Bobby Harrison: Experts Say Medicaid Expansion Still Mississippi’s Best Option As Build Back Better Vote Looms

Bobby harrison

TThe state would do better to expand Medicaid even if the federal Build Back Better bill that would provide health care coverage to Mississippi’s poor becomes law, according to a diverse group of health care advocates.

Among the provisions of the $ 1.75 trillion Build Back Better legislation, which was passed by the United States House last week and will be the subject of a close vote in the Senate in the coming days, are a “workaround” language to provide health care coverage primarily to the working poor in the 12 states, including Mississippi, that have not extended Medicaid.

But groups like the Mississippi Hospital Association and the Mississippi Center for Justice still maintain that it would be to the state’s financial benefit to expand Medicaid. A provision in the Build Back Better bill increases federal match from 90% to 92% for the existing Medicaid program, meaning Mississippi could earn hundreds of millions more in federal funds if state leaders choose to develop oneself.

“Building back better is not a panacea,” said Vangela M. Wade, president and CEO of the Mississippi Center for Justice. “The provisions that close the coverage gap are only temporary. Yes, it is a victory for the workers of the Mississippian, but it is fleeting. Mississippi lawmakers must enact the expansion of Medicaid at the state level. “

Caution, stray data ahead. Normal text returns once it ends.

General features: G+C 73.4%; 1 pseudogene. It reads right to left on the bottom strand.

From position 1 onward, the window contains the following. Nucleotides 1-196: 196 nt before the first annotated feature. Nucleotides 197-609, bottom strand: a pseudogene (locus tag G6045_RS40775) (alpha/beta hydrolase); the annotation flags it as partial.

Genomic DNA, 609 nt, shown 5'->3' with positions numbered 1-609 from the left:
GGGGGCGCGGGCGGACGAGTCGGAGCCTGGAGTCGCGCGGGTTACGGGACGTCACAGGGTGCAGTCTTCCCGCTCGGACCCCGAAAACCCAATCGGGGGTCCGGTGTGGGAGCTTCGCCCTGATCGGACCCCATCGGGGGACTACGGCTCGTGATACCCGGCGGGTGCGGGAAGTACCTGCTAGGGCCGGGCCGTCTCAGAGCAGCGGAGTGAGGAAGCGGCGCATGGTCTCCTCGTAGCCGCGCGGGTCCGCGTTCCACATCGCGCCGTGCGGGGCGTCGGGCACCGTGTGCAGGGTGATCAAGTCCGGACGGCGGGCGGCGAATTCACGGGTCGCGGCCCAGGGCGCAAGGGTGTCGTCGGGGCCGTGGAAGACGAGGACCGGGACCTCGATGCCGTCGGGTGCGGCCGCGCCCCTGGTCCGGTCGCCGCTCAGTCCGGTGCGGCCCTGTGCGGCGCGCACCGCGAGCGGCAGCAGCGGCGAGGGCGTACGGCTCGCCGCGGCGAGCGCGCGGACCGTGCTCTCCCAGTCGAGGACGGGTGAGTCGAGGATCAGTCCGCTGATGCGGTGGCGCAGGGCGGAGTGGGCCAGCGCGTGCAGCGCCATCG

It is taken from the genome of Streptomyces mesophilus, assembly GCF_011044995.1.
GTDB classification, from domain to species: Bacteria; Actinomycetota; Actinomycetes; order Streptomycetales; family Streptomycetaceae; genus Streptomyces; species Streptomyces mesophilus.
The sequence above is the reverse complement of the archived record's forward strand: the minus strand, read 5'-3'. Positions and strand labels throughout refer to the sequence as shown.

Wade continued, “For struggling states like Mississippi, the financial incentives to expand Medicaid are huge… We are in a position to greatly benefit both the overall health and economic well-being of our state. The expansion of Medicaid is obvious.

In an attempt to close the health care coverage gap, Build Back Better allows people earning up to 138% of the federal poverty line – which works out to $ 17,774 per year for an individual or $ 24,040 for an individual. couple – to get health insurance at no cost through health insurance scholarships established by the Patient Protection and Affordable Care Act, better known as Obamacare.

The federal government would pay all the costs of health care coverage for the poor in the Build Back Better legislation.

Mississippi is one of 12 predominantly southern states that have refused to expand Medicaid. It is estimated that the expansion would cover between 150,000 and 300,000 Mississippians, mostly the working poor. The federal government in recent months has increased financial incentives for all 12 states.

While state leaders, led by Governor Tate Reeves and Speaker of the House Philip Gunn, maintain that the state cannot afford expansion despite studies, several studies by leading economic experts show that the expansion of Medicaid would indeed pay off while significantly helping both the economy and the Mississippi treasury. .

Tim Moore, chief executive of the Mississippi Hospital Association, said he applauds the provisions of the Build Back Better legislation providing greater health care coverage for Mississippians, but the state will still be penalized if Medicaid is not extended.